is the located in the Bekaa valley in the Lebanese mountains, about 53 miles (85 km ) northeast
of Beirut, Lebanon. The area has been settled for over 9,000 years.
After Alexander the Great conquered the
Near East in 334 BCE,
the existing settlement was named Heliopolis. Beginning during the reign of the Roman emperor
Augustus, in the last quarter of the 1st century BCE, and over a two centuries
(reign of Philip the Arab), the Romans built a temple complex in Baalbek consisting of three
temples: Jupiter, Bacchus
and Venus. The Roman temples were built on top of earlier ruins that formed a raised
plaza. The plaza was built from twenty-four monoliths, the largest weighing over 800 tons.[c]
The Romans built a fourth temple dedicated to Mercury on a nearby hill.
Today Baalbek is a UNESCOWorld Heritage Site. The city’s population is approximately 72,000 and it hosts
the annual Baalbeck International Festival.
587 BC; The region is annexed to the Babylonian empire, while Jerusalem fell into their hands.
586 BC; The Babylonians under king Nebuchadnezzar II lay siege to Tyre for thirteen years without success. Later a compromise peace was made in which Tyre had to pay tribute to the Babylonians. (to 573 BC)
64 BC; Beirut was conquered by Agrippa and the city was renamed in honour of the emperor's daughter, Julia; its full name became Colonia Julia Augusta Felix Berytus.
27 BC; The Pax Romana period, inhabitants of the principal Phoenician cities of Byblos, Sidon, and Tyre were granted Roman citizenship, while economic and intellectual activities flourished. (to AD 180)
20; Beirut's school of law was founded, it later became widely known in the surrounding region. Two of Rome's most famous jurists, Papinian and Ulpian (both natives of Phoenicia), were taught at the law school under the Severan emperors.
986; Under the Fatimid Caliph Al-Hakim bi-Amr Allah, a new religion was born and spread by a man called Ad-Darazi. This was the beginning of the Druze religion and its expansion in several Lebanese regions.
1187; Saladin conquers virtually all of the
Kingdom of Jerusalem with the exception of
Tyre, which held out under
Conrad of Montferrat. Much of the population, swollen with refugees fleeing Saladin's conquest
of the surrounding territory, was allowed to flee to Tyre, Tripoli, or Egypt (whence they were sent back to Europe), but those who could not pay for their freedom were sold into slavery,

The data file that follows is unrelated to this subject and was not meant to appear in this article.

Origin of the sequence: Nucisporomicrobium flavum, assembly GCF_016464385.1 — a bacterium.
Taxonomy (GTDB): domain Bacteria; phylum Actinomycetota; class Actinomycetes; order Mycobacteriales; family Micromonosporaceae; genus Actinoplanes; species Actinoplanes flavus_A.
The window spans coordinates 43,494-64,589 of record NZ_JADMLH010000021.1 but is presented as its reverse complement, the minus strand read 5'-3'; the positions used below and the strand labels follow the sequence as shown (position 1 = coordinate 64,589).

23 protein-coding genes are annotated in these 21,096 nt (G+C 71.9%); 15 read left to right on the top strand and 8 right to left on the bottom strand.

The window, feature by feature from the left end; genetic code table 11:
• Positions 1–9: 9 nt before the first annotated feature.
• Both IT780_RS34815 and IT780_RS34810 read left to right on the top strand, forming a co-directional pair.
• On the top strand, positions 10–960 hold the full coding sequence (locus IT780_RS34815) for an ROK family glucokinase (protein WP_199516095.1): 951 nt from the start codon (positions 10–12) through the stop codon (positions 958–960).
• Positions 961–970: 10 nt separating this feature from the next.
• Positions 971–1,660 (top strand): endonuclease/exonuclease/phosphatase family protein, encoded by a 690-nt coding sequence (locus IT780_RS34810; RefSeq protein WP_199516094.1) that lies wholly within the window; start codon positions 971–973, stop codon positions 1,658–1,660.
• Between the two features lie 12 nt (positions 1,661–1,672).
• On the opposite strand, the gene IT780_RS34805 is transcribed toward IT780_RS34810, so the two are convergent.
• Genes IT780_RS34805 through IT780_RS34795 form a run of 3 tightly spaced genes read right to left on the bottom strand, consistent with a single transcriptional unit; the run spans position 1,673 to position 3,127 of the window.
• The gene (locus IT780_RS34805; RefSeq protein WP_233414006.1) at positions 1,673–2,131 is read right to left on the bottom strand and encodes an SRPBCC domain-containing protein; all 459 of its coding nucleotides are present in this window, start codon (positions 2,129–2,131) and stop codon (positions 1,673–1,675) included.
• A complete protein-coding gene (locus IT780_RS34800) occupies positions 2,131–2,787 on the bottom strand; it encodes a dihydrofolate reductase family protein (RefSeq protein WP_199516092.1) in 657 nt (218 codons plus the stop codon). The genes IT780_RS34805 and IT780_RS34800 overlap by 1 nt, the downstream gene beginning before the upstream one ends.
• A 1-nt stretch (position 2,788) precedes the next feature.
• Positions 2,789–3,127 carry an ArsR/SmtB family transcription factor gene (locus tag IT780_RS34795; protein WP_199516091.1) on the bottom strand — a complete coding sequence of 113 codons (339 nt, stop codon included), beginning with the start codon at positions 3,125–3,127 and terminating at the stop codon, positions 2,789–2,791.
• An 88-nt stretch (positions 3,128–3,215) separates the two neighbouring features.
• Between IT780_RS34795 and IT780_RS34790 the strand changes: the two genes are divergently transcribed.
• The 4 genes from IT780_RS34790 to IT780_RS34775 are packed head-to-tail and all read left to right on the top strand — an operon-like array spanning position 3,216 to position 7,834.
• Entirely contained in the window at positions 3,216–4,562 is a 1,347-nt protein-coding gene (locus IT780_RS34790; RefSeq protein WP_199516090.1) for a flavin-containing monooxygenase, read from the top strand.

and those who could were often robbed by Christians and Muslims alike on their way into exile.[Ref]
1799; Bashir II declines to assist the siege of Acre by Napoleon and Jezzar Pasha. Unable to conquer Acre, Napoleon returned to Egypt, and the death of Jezzar Pasha in 1804 removed Bashir's principal opponent in the area.
1831; Bashir II breaks away from the Ottoman Empire, allies with Muhammad Ali of Egypt and assists Muhammad Ali's son, Ibrahim Pasha, in another siege of Acre. This siege lasted seven months, the city falling on 27 May 1832. The Egyptian army, with assistance from Bashir's troops, also attacked and conquered Damascus on 14 June 1832.
1840; After Muhammad Ali's rejection of the requests of the Convention of London of 1840 signed on 15 June 1840, Ottoman and British troops landed on the Lebanese coast on 10 September 1840. Faced with this combined force, Muhammad Ali retreated, and on 14 October 1840, Bashir II surrendered to the British and went into exile.
1841; Conflicts between the Druze and the Maronite Christians exploded. A Maronite revolt against the Feudal class erupted, and lasted until 1858.
1860; A full scale war erupted between Maronites and Druze. Napoleon III of France sent 7,000 troops to Beirut and helped impose a partition: The Druze control of the territory was recognised as the fact on the ground, and the Maronites were forced into an enclave, arrangements ratified by the concert of Europe in 1861.